Kalki Subramaniam is a transgender rights activist, artist, actor, writer and entrepreneur from Tamil Nadu. In 2008, she founded the Sahodari Foundation, an organization that advocates for transgender people in India. Sahodari had started out as a magazine and later became institutionalized through establishment of NGO. She has post graduate degrees in Mass Communication and in International Relations. In 2011, she starred in the Tamil film, Narthaki, and in doing so, became the first transgender woman in India to do a lead role in a motion picture. Recently, Subramaniam inaugurated Sahaj International School, which is dedicated to serving transgender students ages 25 through 50, who have not been supported in mainstream schools. Kalki, being an artist, has been encouraging and motivating hundred of transgender people to create art and literature.
We interviewed Kalki on the LGBTQ movement in India for which she graciously consented.
1. Tell us about your journey, how did you come out and how has life been since then? When did you realize and when did you choose to make decisions about your life?
There was no ‘realization’. I have always been a woman. Do women ‘realize’ they are women? Did you? The same was the case with me. I am who I am. My body was different. My choices in life have been well aligned where my heart is. Today I am happy. However, looking back, my teenage years were the most harrowing ones. I was bullied in school and college. This made me reach out to my peers from an early age. That was the genesis of my activism.
2. What is your opinion on media representation of homosexuality and LGBTQ?
The media representation of LGBTQ is ignorant and stems from homophobia. Although the depiction of LGBTQ community is evolving, more film makers need to employ creativity to flesh out the characters on humanitarian and compassionate value systems. There are stellar examples of positive and intelligent portrayal of the cause and the community, like ‘Transamerica’, ‘Brokeback Mountain’ and ‘Danish Girl’. Here at home, we have movies like ‘Tamanna’, ‘Darmiyaan’ ‘Kanchana’ and my own film ‘Narthaki’ which explore the lives of transgenders in the country. If as a community, we have a voice of our own, then it can greatly help the way media creates perceptions. For that, the community should take ownership to make art, music and audio-visual (film) content on their own lives as those whose sexual orientations and identities are yet to be better understood by society.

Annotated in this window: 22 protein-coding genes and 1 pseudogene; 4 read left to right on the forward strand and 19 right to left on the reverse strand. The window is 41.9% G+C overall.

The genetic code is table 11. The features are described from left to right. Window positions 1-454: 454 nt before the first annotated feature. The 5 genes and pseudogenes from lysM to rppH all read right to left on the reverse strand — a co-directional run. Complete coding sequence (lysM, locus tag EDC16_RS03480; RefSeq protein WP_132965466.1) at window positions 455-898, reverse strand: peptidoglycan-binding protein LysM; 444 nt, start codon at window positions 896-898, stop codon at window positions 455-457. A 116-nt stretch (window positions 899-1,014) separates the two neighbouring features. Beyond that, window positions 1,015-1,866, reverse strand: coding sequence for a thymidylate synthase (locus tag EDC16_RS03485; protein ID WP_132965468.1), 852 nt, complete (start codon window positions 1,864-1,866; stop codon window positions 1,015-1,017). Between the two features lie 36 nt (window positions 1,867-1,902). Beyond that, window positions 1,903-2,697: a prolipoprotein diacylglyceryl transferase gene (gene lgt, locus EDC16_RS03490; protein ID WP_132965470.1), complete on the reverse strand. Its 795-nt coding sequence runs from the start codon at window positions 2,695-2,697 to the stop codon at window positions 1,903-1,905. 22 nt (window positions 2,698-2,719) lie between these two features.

3. What steps can be taken to mainstream dialogue on LGBTQ? How to normalize conversation around it and have people talk about this more naturally?
Gender and sexuality education should be inculcated in schools and colleges. The way it is taught should be paid attention to. It needs to be arranged around the understanding capacities of children and adolescents. Apart from children, the stakeholders who are their opinion leaders (i.e. teachers) should be sensitized and educated as well.
4. What are the Do’s and Don’ts when interacting with an LGBTQ person or with the community?
When talking to a person from the community, one should always solicit the second person pronoun with which the person wants to be addressed. A thorough research should be undertaken by the media and the people who are working on this issue and are responsible for depiction and portrayal of people in the community.
Thank you Kalki for taking time out to speak with us!
If you have any experiences related to the LGTBQ community, do share it with us at firstname.lastname@example.org